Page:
Cuba, An Island of Euphemisms

Dariela Aquique

People who were the “maggots,” “worms,” “traitors” and “scum” are now called “community members” or “Cuban-Americans” or “those living outside of Cuba.”

HAVANA TIMES, March 30 — Euphemisms (which are of course words and expressions used for replacing other ones that are considered bad sounding, distasteful or inappropriate), are commonly used in Cuba, especially by those seeking to avoid “annoying interpretations.”

An annoying interpretation, in turn, can be a word that describes a possible reprimand from a superior, boss or colleague who thinks your term is inappropriate. Let me give you some examples:

The words “maid,” “housekeeper,” “servant” and “service employee” disappeared from the national lexicon as they were considered bourgeois expressions, and all vestiges of the bourgeoisie needed to be eliminated from the lives of Cubans.

With the passage of time and the incontrovertible existence of class differences in the country, these types of words have reappeared among those who need to pay other people for domestic services and those who need to get paid for those services.

The circumstances have returned, but with new designations. Now these people are called “the woman who does the cleaning” or “the man who runs errands”; or — more amicably — they might be referred to as “the person who helps us at home,” thus creating some degree of ambiguity. One might even get the impression that this person is not bound by money in providing this “aid or assistance.”

People who were the “maggots,” “worms,” “traitors” and “scum” of the mass exoduses (from the port at Camarioca in 1960 and Mariel in 1980), after certain social and political conjunctures began to be referred to using gentler terms like “community members” or “Cuban-Americans” or “those living outside of Cuba.”

This is why it’s not at all uncommon for people who are “fired” or “laid off” to be described as having experienced “employment reorganization.” Likewise “evictions” become the “distrainment of real property.”

And anyone who provides information about other people to the police or to the Ministry of the Interior — rather than being labeled as “informants,” “snitches” or chivatos — they are described as “auxiliaries” or “civilian collaborators.”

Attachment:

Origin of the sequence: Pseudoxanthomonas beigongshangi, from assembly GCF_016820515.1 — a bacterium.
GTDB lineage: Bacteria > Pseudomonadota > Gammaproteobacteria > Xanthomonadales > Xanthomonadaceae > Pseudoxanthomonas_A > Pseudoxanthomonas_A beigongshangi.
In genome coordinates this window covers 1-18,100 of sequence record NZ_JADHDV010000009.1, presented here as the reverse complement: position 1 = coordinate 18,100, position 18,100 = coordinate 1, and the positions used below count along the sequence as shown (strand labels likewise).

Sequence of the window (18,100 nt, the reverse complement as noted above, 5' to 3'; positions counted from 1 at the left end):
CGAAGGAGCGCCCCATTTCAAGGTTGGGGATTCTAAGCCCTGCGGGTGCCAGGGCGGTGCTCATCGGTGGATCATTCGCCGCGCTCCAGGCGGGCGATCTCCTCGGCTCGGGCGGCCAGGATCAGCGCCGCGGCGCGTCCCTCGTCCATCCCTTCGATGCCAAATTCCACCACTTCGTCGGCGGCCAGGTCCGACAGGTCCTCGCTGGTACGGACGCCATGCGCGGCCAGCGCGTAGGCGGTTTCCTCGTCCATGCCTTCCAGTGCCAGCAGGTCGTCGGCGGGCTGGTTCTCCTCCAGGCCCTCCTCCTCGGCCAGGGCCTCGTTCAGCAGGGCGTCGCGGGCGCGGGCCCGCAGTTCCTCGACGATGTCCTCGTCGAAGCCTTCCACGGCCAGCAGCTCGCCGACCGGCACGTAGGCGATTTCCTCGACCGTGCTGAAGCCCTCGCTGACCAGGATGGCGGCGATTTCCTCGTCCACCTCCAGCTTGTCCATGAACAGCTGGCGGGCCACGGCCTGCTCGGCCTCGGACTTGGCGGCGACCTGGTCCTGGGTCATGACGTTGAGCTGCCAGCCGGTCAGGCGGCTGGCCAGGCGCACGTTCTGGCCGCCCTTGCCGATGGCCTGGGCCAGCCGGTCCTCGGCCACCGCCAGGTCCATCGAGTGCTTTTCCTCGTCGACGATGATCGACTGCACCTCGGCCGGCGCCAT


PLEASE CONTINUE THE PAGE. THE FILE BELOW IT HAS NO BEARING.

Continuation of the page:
A “prostitute” is now called a jinetera (escort), and theft (on a large scale by certain officials) has been dubbed “the mismanagement of resources.”

But there are some terms that are completely exempt from the possibility of receiving any softer kinder euphemisms. These include “independent journalist” or “blogger,” which are smeared with words like “cyber-dissident” or even “mercenary” in the worst cases.

In other words, euphemisms are employed to a degree directly proportional to the level of the commitment they have for the implantation or ordering by the system, in accordance with the period and the context.

These are the reasons my writings are never published in official media. Don’t imagine, my friends, that the cause of this is “censorship” or a lack of “freedom of expression” its that I’m very apt to use amplified phraseology and opinions that are “exaggerated,” “distorted,” “imprudent” or “inconsistent” with our reality.

Please, I’m not asking for anyone to describe me as being “sardonic” with this. I’m only being “funny.”


Dariela Aquique

Dariela Aquique: I remember my years as a high school student, especially that teacher who would interrupt the reading of works and who with surprising histrionics spoke of the real possibilities of knowing more about the truth of a country through its writers than through historical chronicles. From there came my passion for writing and literature. I had excellent teachers (sure, those were not the days of the Fast-track Teachers) and extemporization and the non-mastery of subjects was not tolerated. With humble pretenses, I want to contribute to revealing the truth about my country, where reality always overcomes fiction, but where a novel style shrouds its existence.

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One thought on “Cuba, An Island of Euphemisms

  • Every time I visit Cuba, it cracks me up when Cubans say “busca” or “look” for money instead of earn money. Or when Cubans say “prestame” or ” loan or borrow” when they really mean “give” me something. I still get the point though.

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